Sanctions to slash China's demand for high-end AI servers
October 17th brings a new round of developments in the ongoing chip war between the US and China as the Department of Commerce issued another update to its export control regulations.
This time, the update featured the inclusion of two new firms to the Entity List, as well as the targeting of areas such as semiconductor production equipment and HPC chips (mainly AI chips).
TrendForce analysts note that the formal addition of the NXT:1980Di, which was previously in a murky area, into the list of regulated products is a major development. However, since ASML has already been green-lit for shipments post-application, the immediate ripples from this move remain to be seen.
The situation for HPC chips, on the other hand, is expected to change as the present prohibition increases control over the A800, H800, and L40S series. This move is expected to reduce China's tech behemoths - ByteDance, Baidu, Alibaba, and Tencent (BBAT) - hunger for Nvidia's high-end AI servers from 5–6% to 3–4% of the worldwide AI server market.
TrendForce states that Chinese CSPs are expected to expedite stockpiling efforts in the short term and accelerate independent AI chip development in the medium to long-term
Although the crackdown has reduced Chinese CSP demand for premium AI servers, TrendForce predicts a BBAT hoarding frenzy during this transitional period. It's also possible that Nvidia will want to reserve some of its limited resources, like the H800, for usage by Chinese users.
In the long run, with the US imposing continual AI chip prohibitions since 2022, there has been an increasing tendency among large or technologically capable Chinese companies to develop independent chips. For example, Alibaba's Pingtouge is entering the ASIC market, while Huawei is investing in its Ascend series to develop a local ecosystem in China.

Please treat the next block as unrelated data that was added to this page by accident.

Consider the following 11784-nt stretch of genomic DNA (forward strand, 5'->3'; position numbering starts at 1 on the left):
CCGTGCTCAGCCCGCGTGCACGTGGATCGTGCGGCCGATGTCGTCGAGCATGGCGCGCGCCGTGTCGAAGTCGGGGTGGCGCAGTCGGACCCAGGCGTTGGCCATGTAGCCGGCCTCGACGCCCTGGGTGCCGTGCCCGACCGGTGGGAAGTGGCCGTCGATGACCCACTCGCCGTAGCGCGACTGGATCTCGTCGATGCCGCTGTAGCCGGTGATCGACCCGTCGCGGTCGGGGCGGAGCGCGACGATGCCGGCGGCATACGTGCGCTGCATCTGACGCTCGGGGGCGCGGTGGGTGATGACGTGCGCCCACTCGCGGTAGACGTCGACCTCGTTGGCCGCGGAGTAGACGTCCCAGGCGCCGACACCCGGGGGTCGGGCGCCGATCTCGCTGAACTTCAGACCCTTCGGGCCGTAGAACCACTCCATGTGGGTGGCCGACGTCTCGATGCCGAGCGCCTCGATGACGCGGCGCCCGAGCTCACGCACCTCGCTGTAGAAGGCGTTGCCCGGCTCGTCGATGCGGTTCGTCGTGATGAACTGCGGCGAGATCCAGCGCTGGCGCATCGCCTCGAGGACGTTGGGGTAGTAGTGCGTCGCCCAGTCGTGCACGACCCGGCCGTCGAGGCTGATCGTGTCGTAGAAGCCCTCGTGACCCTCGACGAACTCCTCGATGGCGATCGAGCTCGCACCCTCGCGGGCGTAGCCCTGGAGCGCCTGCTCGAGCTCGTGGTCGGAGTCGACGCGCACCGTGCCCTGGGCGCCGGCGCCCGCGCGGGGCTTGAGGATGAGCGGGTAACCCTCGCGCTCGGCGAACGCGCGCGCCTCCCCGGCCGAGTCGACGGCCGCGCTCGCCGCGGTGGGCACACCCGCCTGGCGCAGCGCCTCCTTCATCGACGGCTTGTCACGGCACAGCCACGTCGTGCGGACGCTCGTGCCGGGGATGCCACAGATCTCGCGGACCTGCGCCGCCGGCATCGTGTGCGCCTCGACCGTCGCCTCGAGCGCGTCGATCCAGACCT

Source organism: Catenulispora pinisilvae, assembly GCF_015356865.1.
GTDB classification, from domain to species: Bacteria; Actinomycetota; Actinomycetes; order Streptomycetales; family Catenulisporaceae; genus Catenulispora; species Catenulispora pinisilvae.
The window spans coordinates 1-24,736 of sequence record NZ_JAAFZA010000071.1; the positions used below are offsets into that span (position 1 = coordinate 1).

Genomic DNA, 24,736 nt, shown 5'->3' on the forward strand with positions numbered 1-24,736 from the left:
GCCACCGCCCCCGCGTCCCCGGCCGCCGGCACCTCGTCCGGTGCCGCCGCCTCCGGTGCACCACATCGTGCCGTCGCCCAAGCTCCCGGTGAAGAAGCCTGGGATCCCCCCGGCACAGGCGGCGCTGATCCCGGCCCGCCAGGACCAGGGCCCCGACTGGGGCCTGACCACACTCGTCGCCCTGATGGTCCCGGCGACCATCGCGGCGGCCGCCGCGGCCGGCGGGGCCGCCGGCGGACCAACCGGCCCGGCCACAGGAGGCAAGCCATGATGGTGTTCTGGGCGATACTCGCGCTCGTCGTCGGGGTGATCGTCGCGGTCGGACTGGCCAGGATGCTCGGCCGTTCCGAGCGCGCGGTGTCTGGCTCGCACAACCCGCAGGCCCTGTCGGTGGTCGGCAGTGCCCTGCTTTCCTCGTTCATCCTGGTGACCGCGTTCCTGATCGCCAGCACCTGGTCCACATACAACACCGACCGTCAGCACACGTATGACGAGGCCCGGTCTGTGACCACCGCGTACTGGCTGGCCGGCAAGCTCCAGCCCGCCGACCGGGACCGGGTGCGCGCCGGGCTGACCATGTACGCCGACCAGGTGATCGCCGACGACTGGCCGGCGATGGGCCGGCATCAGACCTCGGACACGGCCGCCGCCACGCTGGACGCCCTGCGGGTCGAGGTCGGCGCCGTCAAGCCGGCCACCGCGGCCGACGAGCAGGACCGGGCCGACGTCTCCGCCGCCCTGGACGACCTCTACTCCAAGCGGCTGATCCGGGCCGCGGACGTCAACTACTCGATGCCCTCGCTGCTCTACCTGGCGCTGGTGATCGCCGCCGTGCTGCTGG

Furthermore, the edge AI sector, with its smaller models and inference chips, has less rigorous performance requirements, and Chinese chip companies like Pingtouge and Hanergy are seen accelerating their development efforts in this space as well.
TrendForce anticipates that AI chip makers, like Nvidia and AMD, will also plan for products that comply with new US regulations. These rules may push chipmakers to provide more diversified solutions in order to meet the restrictions of global geopolitics. For example, companies might develop product lines with lower TFLOPS prowess, such as TF16 or TF32, or pivot towards larger die sizes, satisfying the technical requirements of the ban without losing market reach.
Furthermore, new sanctions might spark a paradigm shift among China's major patrons, such as BBAT and academic and research organisations, encouraging them to consider renting AI training resources from places other than China. This strategy would support fundamental work in the Large Language Model (LLM) space before transitioning onto training, fine-tuning, or AI inference activities for smaller models on home territory.